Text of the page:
Amidst the pomp and circumstance of the United States Grand Prix pre-race introductions, NBC’s Will Buxton asked Sebastian Vettel if he had the car under him to challenge Lewis Hamilton – turns out he didn’t, and thus Hamilton’s inexorable march to the title continues.
If this race had taken place in April, or even June, Vettel jumping Hamilton at the start might have led to a race long duel. Unfortunately at this point in the season it didn’t matter how well Vettel started, Hamilton was up to the challenge, and in this Mercedes, that meant six laps of fighting, not fifty-six.
With that in mind it was only fitting Mercedes managed to seal their fourth-straight constructor’s title here in Austin – further salting Ferrari’s wounds by having their former employee James Allison accept the winner’s trophy. This decisive battle was the perfect window into their season, Ferrari’s early gains wiped out by a car and driver who were both too strong.
The championship lost, six races since their last victory, the only question now is if the Scuderia has any fight left – with three races left, they’re running out of time to show it.
Controversial call costs Verstappen a podium
Driver of the day for the 2017 US GP, something tells me Max Verstappen would rather have his podium back.
Unfortunately the Dutchman was deprived of sharing the stage with Bill Clinton and Usain Bolt (although let’s be honest, he’d probably be more interested in the cheerleaders), after being penalised for leaving the track and gaining a lasting advantage with his late pass on Kimi Raikkonen.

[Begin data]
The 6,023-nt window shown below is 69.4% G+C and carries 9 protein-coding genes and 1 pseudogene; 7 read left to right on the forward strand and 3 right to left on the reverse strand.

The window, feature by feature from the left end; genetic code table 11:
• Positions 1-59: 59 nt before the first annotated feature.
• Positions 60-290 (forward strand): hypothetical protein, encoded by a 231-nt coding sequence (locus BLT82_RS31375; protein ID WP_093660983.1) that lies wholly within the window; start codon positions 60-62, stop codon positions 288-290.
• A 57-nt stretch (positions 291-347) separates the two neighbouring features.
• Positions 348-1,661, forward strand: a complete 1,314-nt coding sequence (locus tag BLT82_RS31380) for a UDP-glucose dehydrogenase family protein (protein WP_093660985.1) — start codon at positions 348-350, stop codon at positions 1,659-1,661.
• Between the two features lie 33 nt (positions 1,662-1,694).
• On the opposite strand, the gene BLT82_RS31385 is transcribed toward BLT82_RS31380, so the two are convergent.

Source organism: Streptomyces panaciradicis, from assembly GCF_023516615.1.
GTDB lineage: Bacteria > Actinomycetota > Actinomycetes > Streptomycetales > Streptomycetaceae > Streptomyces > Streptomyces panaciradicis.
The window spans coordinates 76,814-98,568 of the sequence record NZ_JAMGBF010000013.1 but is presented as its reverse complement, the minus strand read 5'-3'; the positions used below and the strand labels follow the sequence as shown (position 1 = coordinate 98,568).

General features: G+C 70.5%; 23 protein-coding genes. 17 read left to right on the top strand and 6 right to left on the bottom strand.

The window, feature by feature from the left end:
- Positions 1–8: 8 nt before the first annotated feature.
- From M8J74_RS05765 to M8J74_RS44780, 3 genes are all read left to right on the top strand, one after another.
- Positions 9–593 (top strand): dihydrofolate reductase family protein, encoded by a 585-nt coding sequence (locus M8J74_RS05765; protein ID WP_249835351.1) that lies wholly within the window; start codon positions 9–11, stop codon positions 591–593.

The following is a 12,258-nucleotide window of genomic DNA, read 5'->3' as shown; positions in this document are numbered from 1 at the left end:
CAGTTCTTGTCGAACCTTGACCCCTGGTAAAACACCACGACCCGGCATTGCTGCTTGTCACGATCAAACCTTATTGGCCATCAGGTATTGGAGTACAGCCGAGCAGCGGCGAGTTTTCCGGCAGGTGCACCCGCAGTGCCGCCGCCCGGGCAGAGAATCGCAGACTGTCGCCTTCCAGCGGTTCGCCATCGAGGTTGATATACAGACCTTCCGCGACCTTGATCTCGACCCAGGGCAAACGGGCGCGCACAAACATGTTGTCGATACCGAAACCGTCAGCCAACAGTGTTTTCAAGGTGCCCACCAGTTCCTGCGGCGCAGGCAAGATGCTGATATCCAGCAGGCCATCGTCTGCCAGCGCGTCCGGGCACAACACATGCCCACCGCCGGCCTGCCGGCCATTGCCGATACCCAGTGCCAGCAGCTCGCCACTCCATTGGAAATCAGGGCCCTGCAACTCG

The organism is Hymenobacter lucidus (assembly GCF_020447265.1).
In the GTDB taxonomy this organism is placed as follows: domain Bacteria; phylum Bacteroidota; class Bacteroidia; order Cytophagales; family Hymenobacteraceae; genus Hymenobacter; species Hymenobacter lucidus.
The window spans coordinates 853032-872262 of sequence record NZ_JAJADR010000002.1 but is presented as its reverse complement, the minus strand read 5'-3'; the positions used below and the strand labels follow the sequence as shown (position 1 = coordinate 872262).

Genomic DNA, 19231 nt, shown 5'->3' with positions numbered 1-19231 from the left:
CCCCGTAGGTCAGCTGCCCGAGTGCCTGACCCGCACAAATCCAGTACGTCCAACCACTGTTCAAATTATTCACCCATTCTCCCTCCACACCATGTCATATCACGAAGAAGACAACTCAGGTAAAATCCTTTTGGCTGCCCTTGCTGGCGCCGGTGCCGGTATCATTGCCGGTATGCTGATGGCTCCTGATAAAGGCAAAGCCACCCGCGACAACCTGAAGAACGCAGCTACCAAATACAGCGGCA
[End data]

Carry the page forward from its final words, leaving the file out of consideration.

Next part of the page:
Having to slink out of the cool-down room as Raikkonen replaced him, Verstappen was predictably upset (like father, like son), but does he have a right to be? Well, yes… but he’s not exactly in the right either.
After all, there’s no denying Verstappen did indeed have all four wheels well off the track when he passed Raikkonen, which obviously gave him an advantage. Still, it’s far from the only case of corner-cutting we’ve seen this weekend, and to have the one time it’s enforced come at the death and cost him a podium is understandably going to sting.
Judging by the mixed reaction from fans and commentators afterwards, it seems more than anything a question of philosophy. Should drivers be penalised to the letter of the law? Or should precedent and circumstance earn them a little leeway? On another weekend with another steward who wasn’t Gary Connelly (who did the same to Verstappen in Mexico last year), he might have gotten away with it – but it wasn’t, and he didn’t. Such is the luck of the draw.
You think being an F1 driver is a great job? Michael Buffer probably got paid upwards of $1 million for that intro – and he does that dozens of times a year
If there was one good thing to come from the Verstappen controversy, it was the contrast in personalities with Usain Bolt interviewing Kimi Raikkonen
P8 yesterday, P7 today, Carlos Sainz’s debut could hardly have gone better – unfortunately, the same can’t be said for Brendon Hartley